Talking about the gender gap in photographic practices in the Hills, Nawami says, “Although I’ve seen my friends practicing photography, I haven't come across women from the previous generation practising full-time photography, although this doesn’t seem to be the case among men.” With women like Nawami now emerging as serious practitioners, we hope this gap inches closer in the future. It is also the Confluence Collective’s aim to create a safe and conducive safe for such young photographers to expand their practice.
Sheela Bantawa Rai
Sheela Bantawa Rai’s fascination with photography began when she stumbled upon her father’s black and white travel photographs. “There’s something about those photographs. I find myself returning to them time and again,” says Sheela. She is a self-taught photographer, who finds solace in making images out of small moments. She is inclined towards nature and street photography and over the years has built an interesting picture collection of various species of butterflies. Sheela is also a member of the Photography Club of Sikkim recently working on a collaborative project titled ‘Stories from Home’—a documentation of life during the COVID-19 pandemic. She says that she is learning to develop a confident voice in her practice and hopes to create a large body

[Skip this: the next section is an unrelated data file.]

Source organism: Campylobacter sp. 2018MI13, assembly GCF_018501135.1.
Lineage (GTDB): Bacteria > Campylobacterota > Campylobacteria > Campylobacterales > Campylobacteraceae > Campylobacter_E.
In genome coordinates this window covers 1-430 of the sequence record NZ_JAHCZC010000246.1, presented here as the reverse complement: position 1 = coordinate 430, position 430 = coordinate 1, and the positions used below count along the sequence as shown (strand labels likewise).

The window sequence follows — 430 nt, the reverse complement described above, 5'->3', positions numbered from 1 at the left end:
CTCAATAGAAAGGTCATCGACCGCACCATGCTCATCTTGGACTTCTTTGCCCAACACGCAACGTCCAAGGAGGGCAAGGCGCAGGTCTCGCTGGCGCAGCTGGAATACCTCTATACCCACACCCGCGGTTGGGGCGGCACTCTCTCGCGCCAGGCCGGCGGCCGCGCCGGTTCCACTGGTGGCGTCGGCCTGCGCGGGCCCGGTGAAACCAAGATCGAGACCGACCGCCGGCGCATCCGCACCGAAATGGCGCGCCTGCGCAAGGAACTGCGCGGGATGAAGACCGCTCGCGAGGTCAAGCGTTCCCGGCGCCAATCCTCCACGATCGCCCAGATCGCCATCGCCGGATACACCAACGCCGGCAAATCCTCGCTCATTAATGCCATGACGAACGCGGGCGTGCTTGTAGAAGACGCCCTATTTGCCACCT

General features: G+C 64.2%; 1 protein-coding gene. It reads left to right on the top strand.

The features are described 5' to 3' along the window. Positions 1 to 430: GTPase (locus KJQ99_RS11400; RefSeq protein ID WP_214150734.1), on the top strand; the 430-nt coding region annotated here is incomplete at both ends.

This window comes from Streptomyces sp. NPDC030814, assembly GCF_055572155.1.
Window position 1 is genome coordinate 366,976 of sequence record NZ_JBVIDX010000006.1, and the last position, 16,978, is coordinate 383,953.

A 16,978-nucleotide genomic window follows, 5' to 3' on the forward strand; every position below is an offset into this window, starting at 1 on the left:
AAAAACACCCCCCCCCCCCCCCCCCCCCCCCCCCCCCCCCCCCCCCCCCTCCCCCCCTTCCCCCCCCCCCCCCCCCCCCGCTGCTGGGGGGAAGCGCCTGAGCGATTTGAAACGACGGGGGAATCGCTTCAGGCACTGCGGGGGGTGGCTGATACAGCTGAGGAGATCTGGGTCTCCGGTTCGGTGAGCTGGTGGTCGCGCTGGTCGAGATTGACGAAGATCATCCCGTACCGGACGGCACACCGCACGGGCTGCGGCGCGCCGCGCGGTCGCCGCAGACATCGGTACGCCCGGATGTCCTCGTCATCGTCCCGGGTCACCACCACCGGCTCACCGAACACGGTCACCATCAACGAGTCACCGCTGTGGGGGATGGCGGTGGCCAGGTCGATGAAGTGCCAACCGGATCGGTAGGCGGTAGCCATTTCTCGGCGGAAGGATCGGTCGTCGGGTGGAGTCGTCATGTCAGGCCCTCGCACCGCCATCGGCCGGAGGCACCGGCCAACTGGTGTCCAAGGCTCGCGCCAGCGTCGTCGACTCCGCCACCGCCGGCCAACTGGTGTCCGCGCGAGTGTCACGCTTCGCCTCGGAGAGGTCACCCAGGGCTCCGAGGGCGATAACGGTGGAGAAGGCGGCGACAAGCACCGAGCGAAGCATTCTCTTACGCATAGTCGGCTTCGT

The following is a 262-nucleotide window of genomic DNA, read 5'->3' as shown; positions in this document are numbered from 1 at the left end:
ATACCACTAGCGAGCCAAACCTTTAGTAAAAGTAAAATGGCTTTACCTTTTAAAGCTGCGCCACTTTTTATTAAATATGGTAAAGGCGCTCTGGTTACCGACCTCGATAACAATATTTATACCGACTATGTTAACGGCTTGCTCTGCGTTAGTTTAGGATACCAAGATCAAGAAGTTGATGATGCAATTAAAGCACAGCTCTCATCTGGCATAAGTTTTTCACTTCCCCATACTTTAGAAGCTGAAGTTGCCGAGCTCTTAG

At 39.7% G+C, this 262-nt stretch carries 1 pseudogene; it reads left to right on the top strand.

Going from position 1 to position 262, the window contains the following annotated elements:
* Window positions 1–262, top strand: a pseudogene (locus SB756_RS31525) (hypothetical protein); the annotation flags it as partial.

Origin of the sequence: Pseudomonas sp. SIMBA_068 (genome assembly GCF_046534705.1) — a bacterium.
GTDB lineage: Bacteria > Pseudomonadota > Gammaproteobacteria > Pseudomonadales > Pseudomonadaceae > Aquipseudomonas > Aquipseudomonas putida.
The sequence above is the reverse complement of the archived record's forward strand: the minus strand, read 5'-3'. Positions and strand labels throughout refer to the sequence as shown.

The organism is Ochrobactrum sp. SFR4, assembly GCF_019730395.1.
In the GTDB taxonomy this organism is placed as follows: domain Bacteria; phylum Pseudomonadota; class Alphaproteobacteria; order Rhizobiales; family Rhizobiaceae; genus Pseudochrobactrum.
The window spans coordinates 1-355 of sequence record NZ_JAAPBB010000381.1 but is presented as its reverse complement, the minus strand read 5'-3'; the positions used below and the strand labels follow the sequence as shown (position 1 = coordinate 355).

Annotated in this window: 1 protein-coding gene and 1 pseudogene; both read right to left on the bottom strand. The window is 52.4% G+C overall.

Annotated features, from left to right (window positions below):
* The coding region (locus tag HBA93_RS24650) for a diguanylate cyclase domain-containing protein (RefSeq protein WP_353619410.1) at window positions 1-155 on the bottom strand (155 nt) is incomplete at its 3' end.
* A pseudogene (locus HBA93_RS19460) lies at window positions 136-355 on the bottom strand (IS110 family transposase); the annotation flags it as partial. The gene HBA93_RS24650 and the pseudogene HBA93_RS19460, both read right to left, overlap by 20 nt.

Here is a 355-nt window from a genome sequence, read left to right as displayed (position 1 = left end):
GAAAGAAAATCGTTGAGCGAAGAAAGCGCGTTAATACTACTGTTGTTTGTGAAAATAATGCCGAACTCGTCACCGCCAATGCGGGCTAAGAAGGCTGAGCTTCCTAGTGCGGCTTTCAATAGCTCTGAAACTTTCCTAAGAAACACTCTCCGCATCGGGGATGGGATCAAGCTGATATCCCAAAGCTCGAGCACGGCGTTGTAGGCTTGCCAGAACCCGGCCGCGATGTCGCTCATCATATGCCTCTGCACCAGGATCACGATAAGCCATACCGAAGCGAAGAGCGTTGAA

of work in the coming years.
With photography being a fairly new medium in the Hills, Sheela believes that there’s still some way to go before a full-time career in photography is an acceptable norm, especially for women, since families push for jobs that are seen as being more stable. “This notion certainly affects women even more than men.” She also feels there are several other societal constructs that dissuade women from taking up photography as a career—working long hours and travelling on a limited budget, sharing rooms with others, especially male co-workers, are seen to be inappropriate for a woman. But she hopes that this outlook changes with time as more women come out of their shell and choose to practice not just photography but also other art forms.